Think tank studies success of Holt Youth Project
Worries over attending class had kept them off school for more than two years.
And all attempts to treat them by traditional methods had failed.
But two schoolboys from Sheringham High School who had been diagnosed with a series of medical conditions, including eating disorders and anxiety, returned months later to sit their exams – after the intervention of Holt Youth Project.
That led to the charity setting up its own mentoring service – Achieving Confidence Training for Young People – and it has proved so successful founder Julie Alford has been invited to address Mental Health and Rehabilitation Commissioners at Centre Forum - an independent, liberal think tank seeking to develop evidence based, long term policy solutions to the problems facing Britain.
Mrs Alford, who first opened her home to the young people of Holt 30 years ago, said: 'The ACT programme started up because Sheringham High School asked us if we would engage with two young people who had eating disorders, anxiety, self-harming and they hadn't been to school for two-and-a-half years.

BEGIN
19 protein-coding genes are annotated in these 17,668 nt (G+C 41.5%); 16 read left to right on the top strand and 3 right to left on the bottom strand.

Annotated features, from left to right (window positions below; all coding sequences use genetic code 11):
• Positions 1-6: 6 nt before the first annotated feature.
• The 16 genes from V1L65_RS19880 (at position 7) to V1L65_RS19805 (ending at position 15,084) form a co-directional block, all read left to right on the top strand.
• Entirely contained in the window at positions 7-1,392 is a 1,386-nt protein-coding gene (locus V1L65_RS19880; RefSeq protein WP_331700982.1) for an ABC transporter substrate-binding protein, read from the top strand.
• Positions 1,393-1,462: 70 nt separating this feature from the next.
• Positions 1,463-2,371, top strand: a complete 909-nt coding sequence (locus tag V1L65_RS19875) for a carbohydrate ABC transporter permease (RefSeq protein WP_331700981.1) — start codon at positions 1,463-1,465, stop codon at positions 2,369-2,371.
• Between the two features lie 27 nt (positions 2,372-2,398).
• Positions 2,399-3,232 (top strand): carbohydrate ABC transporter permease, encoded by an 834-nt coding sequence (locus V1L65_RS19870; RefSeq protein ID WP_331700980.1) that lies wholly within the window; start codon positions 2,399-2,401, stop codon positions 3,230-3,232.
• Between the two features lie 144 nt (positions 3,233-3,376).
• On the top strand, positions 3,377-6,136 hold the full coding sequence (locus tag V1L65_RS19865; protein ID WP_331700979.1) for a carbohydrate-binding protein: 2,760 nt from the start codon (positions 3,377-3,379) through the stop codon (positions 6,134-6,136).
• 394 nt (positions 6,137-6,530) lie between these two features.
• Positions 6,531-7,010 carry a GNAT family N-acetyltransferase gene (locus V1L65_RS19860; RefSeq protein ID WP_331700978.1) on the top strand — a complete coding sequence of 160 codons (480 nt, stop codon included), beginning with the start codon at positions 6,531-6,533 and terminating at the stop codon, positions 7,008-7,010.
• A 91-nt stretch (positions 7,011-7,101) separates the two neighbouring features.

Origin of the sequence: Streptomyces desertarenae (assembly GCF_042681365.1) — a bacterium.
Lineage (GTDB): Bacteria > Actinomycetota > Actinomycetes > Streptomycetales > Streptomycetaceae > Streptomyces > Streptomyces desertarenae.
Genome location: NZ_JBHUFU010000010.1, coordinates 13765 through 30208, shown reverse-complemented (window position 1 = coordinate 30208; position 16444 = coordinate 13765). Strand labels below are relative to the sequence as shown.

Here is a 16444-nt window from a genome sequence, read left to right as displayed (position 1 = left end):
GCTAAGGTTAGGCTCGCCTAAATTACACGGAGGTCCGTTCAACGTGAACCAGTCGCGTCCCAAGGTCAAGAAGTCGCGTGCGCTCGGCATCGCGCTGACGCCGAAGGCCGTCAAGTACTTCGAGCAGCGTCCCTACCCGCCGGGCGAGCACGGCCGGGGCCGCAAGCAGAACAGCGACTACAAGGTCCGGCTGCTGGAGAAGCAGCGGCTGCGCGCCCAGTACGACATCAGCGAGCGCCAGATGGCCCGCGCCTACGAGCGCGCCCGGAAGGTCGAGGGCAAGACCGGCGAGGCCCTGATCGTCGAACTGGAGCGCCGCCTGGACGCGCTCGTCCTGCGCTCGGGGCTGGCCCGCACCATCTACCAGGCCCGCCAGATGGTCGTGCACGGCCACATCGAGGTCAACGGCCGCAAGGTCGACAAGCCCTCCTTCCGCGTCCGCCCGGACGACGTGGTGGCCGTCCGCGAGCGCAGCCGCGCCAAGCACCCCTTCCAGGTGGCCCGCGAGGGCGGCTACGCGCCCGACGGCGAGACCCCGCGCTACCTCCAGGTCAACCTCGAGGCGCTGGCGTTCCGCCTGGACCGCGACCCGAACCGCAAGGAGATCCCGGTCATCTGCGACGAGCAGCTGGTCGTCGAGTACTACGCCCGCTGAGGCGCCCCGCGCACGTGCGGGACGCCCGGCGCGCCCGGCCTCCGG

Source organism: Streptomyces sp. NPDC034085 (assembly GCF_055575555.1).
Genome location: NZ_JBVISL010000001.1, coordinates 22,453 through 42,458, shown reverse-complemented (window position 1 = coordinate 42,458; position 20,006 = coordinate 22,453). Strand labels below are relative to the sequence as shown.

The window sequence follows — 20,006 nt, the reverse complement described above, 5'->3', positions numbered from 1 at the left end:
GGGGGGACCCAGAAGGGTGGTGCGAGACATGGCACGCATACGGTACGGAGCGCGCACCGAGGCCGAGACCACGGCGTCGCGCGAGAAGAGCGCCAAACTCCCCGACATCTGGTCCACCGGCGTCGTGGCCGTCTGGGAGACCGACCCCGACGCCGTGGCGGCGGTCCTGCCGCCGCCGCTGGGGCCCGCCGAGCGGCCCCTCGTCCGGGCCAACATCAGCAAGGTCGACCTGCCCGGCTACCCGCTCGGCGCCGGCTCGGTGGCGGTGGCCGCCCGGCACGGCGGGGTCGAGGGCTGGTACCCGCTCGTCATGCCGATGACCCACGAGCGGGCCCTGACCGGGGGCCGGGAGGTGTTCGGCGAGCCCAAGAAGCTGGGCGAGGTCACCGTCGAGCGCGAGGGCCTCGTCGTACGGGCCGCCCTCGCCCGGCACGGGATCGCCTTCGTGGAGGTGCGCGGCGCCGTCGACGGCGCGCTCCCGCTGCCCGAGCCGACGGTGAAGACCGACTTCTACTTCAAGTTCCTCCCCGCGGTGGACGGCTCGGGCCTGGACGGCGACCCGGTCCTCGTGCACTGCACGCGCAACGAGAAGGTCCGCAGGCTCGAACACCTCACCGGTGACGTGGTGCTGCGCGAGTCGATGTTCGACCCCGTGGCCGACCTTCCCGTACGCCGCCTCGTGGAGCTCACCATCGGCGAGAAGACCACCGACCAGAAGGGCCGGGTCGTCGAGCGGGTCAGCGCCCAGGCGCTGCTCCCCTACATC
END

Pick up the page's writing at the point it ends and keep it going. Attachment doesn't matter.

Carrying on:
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'So we did that and, within four months, both those young people got better – to our amazement as well as everyone else's.
'It was a non-medical approach, just a nurturing, caring environment offering them opportunities and allowing them, at their pace, to build confidence and self-esteem.
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'Because both those boys got better we did some numeracy and literacy work with them and then were able to get them back into school to take their exams, and by this time they hadn't been in for three years.
'And because that was so successful we would take other young people in and it kind of snowballed from that. We now have young people coming on the programme throughout the year and we support them with lots of mentoring and social interaction with other young people suffering similar issues.'
North Norfolk MP Norman Lamb is a patron of the project, which is run by the charity Ormiston Families, and, on Tuesday, he presented them with a cheque for £1772.
He raised the money by completing a 10 mile sponsored walk, entitled Walking Out Of Darkness, through London during Mental Health Awareness Week in May.
Thanking Mr Lamb for his support, Mrs Alford said: 'Funding is very important; we have delivered programmes without funding but the work we do to help young people turn their lives around has grown so much we wouldn't be able to do it without being supported.'